The town features a gorgeous Victorian precinct and at the end of May each year, the largest steampunk gathering in the Southern Hemisphere takes place.
It was the Oamaru “Head Office” that asked Sir Julius to get things started in Wellington.
“It seemed there were a number of individual steampunks around who came out of the woodwork once a year for a convention but nothing otherwise. Wellington should be big in steampunk. As the heart of the New Zealand movie industry (you may have heard of one or two of the films that have been made here), there are a lot of creative people living here; steampunk is just made for their talents (and vice versa). So our purpose is primarily to grow the steampunk community in the lower North Island, simply by being a visible hub. We manage that sometimes by organising our own events, like the Splendid Teapot Racing or last year’s Big Steampunk Weekend, where we wrapped a few of our own events around a couple of existing things that were happening at the time. More often, though, we just appear at other people’s events – community festivals and the like – in our full steampunk glory. As an example, a couple of weekends ago we were invited to a miniature railway festival a little north of Wellington. People are beginning to know we exist and are happy to have us along to add some colour (and the odd tea duel – I’m one of three New Zealand Tiffin Masters, and have the hat to prove it).”
Given the amount of events they appear to arrange for the members of Capital! Steampunk NZ, they aren’t a club per say with a regular meet up. They have around 200 members of the Facebook group and they normally have a 10% turn out (which I think is actually pretty good). Given that they don’t hide in their own events, what do New Zealanders think about people wandering around in top hats muttering about tea and eating cake?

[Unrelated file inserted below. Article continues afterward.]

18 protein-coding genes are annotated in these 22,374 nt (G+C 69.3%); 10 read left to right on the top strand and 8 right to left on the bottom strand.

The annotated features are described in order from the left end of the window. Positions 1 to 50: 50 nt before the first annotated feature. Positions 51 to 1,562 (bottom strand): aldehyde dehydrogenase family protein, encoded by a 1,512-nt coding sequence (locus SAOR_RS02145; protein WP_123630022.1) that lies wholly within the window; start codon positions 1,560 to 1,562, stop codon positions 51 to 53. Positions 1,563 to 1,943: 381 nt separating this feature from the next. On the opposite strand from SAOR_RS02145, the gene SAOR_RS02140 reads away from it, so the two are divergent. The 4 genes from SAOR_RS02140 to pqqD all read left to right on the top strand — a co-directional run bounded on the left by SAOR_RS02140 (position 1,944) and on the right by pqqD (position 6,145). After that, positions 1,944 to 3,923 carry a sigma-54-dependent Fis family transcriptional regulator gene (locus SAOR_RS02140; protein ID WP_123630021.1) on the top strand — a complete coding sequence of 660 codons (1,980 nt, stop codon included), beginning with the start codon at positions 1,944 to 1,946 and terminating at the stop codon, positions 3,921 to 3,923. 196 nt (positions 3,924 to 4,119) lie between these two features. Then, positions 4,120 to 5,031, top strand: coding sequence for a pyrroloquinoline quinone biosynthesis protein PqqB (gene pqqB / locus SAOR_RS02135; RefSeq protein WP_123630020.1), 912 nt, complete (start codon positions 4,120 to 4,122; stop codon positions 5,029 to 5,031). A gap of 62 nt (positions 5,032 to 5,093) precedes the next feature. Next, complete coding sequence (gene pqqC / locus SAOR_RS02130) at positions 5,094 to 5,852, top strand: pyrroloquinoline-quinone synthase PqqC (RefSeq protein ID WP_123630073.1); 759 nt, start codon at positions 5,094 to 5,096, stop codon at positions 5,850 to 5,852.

“I think New Zealanders are fairly tolerant of eccentricity, although as with (I imagine) anywhere there are some who can’t handle it. Here, though, that seems to manifest itself in an ‘I can’t see that’ attitude or at worst a mild sneer. But we’ve completely lost count of the number of photographs we’ve been asked for since we’ve been involved in this wonderful world.”
Sir Julius and his lovely wife found steampunk through an event that was attended by Dr. Grordbort. He’s the gentleman who designs ray guns and features on the new Media Leap Augment Reality system. What a way to get introduced to steampunk! I wondered if there were any other inspiring steampunks that they had met.
“It’s difficult to pin point one particular person because we’ve met so many wonderful, creative, funny people through this other world. If we had to name somebody, though, I think it would have to be Lady Helen and Agent Darling of the League of Victorian Imagineers in Oamaru for their friendship and encouragement to get Capital! Steampunk NZ going.
“What we like about steampunk is the aesthetic, the creativity and the humour. Our preferred style tends more to the Victorian/Edwardian than the post-apocalyptic, say. Mrs. Hudson (the younger) has rediscovered sewing and has learned so much since she’s been making most of our outfits. I’ve discovered I can design some pretty spiffing devices if I put my mind to it – my construction skills are still somewhat lacking, but I’m slowly improving. And we’ve met so many like-minded, creative people in the past few years. It’s marvellous! Reaction from non-steampunk friends and colleagues has been mild – they always knew we were mad anyway.”
They certainly seem to have a wicked sense of humour in New Zealand, but I was curious to see if – like it is up North (hemisphere) – there are any false perceptions of steampunks and what we represent?
“The only one I can think of was voiced by a fellow patron of the splendid cocktail bar we frequent and to which we have introduced several out-of-town steampunks, who was surprised to see how good we looked one evening as she’d always thought steampunk was ‘skanky’. I attribute this to a past association between one of our semi-national conventions and not-very-classy burlesque. The only way to counter the impression is by doing what we’re doing – getting out in public looking splendid. I think it’s working.”
I’m fully under the impression that the amount of work that has been put into this steampunk group and the popularity of Splendid Teapot Racing has given Sir Julius and, indeed, all the members of Capital! Steampunk NZ group a rich and fulfilling life. Is there anything else that they could possibly want?
“If we could ask for anything in steampunk, I think the only answer could be … ‘more’.”
What could they possibly want more of? I think the answer was cut off at that point in order to retain that enigma and leave it swirling in my mind.
You can visit the Capital! Steampunks by going to their Facebook page or a local travel agents. Capital! Steampunks NZ Facebook page
You can start your own Teapot Racing event by looking at the rules of play here: Splendid Teapot Racing rules